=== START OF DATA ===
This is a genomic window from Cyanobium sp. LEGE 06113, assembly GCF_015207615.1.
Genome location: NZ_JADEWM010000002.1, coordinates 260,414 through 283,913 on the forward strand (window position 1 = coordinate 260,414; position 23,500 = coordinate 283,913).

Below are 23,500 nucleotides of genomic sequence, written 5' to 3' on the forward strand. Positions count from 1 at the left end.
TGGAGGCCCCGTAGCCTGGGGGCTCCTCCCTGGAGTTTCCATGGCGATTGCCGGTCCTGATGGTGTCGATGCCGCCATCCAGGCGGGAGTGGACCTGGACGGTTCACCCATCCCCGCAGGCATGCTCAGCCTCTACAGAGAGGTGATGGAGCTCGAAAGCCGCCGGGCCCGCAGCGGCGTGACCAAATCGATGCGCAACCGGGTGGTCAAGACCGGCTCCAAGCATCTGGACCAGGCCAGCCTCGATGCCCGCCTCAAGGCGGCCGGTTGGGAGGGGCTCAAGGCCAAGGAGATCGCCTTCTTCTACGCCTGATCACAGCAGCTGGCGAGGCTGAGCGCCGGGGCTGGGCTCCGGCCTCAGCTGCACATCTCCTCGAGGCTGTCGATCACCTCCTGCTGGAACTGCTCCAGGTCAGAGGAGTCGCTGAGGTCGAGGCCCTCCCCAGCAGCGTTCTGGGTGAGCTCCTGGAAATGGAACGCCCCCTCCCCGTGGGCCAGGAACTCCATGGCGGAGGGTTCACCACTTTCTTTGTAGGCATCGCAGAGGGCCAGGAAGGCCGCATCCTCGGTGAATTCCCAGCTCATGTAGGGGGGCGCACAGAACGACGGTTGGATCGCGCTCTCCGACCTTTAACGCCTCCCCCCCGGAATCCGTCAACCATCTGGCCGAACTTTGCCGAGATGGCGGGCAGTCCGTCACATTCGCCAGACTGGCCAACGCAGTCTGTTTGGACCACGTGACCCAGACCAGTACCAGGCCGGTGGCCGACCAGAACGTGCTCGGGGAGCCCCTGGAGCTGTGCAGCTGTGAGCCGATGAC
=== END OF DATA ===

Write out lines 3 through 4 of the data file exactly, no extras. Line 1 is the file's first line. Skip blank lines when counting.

Below are 23,500 nucleotides of genomic sequence, written 5' to 3' on the forward strand. Positions count from 1 at the left end.
TGGAGGCCCCGTAGCCTGGGGGCTCCTCCCTGGAGTTTCCATGGCGATTGCCGGTCCTGATGGTGTCGATGCCGCCATCCAGGCGGGAGTGGACCTGGACGGTTCACCCATCCCCGCAGGCATGCTCAGCCTCTACAGAGAGGTGATGGAGCTCGAAAGCCGCCGGGCCCGCAGCGGCGTGACCAAATCGATGCGCAACCGGGTGGTCAAGACCGGCTCCAAGCATCTGGACCAGGCCAGCCTCGATGCCCGCCTCAAGGCGGCCGGTTGGGAGGGGCTCAAGGCCAAGGAGATCGCCTTCTTCTACGCCTGATCACAGCAGCTGGCGAGGCTGAGCGCCGGGGCTGGGCTCCGGCCTCAGCTGCACATCTCCTCGAGGCTGTCGATCACCTCCTGCTGGAACTGCTCCAGGTCAGAGGAGTCGCTGAGGTCGAGGCCCTCCCCAGCAGCGTTCTGGGTGAGCTCCTGGAAATGGAACGCCCCCTCCCCGTGGGCCAGGAACTCCATGGCGGAGGGTTCACCACTTTCTTTGTAGGCATCGCAGAGGGCCAGGAAGGCCGCATCCTCGGTGAATTCCCAGCTCATGTAGGGGGGCGCACAGAACGACGGTTGGATCGCGCTCTCCGACCTTTAACGCCTCCCCCCCGGAATCCGTCAACCATCTGGCCGAACTTTGCCGAGATGGCGGGCAGTCCGTCACATTCGCCAGACTGGCCAACGCAGTCTGTTTGGACCACGTGACCCAGACCAGTACCAGGCCGGTGGCCGACCAGAACGTGCTCGGGGAGCCCCTGGAGCTGTGCAGCTGTGAGCCGATGAC